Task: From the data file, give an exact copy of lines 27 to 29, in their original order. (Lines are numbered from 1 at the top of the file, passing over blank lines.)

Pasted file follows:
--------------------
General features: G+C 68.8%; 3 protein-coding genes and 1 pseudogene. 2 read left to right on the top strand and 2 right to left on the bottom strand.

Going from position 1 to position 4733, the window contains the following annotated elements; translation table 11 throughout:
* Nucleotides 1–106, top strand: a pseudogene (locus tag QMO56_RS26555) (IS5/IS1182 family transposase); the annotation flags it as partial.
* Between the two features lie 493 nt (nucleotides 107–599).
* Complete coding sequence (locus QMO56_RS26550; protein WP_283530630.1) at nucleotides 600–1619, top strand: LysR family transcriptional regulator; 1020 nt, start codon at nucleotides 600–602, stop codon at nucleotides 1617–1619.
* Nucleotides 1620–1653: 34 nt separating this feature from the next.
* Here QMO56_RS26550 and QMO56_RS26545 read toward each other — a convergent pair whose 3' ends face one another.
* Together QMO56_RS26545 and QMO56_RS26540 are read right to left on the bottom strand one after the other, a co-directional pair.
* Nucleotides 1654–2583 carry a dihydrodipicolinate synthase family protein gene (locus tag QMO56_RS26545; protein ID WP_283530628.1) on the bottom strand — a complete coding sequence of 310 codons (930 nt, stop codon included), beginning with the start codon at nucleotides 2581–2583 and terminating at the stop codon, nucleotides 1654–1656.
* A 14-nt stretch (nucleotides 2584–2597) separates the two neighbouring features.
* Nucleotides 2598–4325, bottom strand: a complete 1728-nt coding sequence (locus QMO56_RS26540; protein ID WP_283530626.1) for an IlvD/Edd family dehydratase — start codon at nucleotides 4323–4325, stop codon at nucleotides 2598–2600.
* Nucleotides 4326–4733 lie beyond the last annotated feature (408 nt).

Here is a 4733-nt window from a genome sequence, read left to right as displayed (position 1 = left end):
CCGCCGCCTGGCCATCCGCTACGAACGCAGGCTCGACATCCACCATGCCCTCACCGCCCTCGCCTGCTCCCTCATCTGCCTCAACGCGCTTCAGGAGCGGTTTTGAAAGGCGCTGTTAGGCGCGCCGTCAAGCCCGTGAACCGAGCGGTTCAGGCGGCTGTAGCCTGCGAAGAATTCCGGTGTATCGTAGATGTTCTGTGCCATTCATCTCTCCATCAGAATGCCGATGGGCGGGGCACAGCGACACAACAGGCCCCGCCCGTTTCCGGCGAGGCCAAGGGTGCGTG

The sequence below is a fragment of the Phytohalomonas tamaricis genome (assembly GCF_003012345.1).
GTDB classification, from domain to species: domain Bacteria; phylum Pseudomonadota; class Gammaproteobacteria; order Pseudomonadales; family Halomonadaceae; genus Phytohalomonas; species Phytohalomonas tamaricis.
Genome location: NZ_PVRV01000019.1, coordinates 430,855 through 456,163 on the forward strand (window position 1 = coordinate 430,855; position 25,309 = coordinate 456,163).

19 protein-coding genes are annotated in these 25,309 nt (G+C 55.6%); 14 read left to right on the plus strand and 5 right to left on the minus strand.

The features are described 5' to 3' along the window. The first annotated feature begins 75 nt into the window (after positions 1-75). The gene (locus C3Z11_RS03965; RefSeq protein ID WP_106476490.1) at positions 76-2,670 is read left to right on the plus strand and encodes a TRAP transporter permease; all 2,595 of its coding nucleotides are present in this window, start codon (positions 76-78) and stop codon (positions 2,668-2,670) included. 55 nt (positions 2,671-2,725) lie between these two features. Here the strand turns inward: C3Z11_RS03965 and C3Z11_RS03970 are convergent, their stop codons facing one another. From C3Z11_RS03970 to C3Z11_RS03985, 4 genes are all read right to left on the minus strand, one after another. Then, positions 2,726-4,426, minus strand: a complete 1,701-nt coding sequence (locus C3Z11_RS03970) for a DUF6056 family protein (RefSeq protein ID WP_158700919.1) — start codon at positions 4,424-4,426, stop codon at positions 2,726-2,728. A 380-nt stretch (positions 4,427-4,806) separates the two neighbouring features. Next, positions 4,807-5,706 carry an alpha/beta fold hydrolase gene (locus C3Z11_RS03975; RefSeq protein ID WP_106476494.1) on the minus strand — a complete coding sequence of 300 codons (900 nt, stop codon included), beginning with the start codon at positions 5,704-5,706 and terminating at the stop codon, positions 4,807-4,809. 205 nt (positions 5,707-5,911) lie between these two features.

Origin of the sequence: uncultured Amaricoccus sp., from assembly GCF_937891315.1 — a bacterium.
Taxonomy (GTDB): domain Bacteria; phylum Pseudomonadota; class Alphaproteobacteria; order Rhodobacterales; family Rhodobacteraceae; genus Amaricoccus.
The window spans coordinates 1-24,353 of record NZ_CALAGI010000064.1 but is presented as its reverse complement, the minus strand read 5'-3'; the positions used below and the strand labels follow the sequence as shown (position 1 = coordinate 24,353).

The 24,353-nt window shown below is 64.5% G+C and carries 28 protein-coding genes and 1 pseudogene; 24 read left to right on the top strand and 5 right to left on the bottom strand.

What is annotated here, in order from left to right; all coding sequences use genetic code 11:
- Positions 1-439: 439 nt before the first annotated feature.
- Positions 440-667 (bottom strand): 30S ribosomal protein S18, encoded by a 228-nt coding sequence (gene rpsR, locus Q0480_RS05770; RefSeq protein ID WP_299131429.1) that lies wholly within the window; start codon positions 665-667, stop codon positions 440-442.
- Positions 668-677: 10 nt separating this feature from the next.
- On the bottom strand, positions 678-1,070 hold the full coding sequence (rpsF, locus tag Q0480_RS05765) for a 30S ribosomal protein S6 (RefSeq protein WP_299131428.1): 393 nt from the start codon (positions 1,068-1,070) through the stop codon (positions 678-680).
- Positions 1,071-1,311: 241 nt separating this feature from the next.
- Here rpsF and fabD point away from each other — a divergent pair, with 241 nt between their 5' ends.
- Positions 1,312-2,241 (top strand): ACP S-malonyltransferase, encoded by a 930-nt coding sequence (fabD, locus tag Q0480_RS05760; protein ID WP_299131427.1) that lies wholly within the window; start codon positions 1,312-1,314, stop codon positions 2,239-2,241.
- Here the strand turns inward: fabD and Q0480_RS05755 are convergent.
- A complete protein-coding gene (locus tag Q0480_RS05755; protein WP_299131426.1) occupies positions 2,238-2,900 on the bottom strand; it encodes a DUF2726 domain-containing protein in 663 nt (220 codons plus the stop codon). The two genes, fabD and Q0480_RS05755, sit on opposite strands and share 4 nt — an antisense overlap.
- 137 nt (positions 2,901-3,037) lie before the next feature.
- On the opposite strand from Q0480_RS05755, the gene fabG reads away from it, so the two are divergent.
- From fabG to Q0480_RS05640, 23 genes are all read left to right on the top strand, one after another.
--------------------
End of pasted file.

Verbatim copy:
- Positions 668-677: 10 nt separating this feature from the next.
- On the bottom strand, positions 678-1,070 hold the full coding sequence (rpsF, locus tag Q0480_RS05765) for a 30S ribosomal protein S6 (RefSeq protein WP_299131428.1): 393 nt from the start codon (positions 1,068-1,070) through the stop codon (positions 678-680).
- Positions 1,071-1,311: 241 nt separating this feature from the next.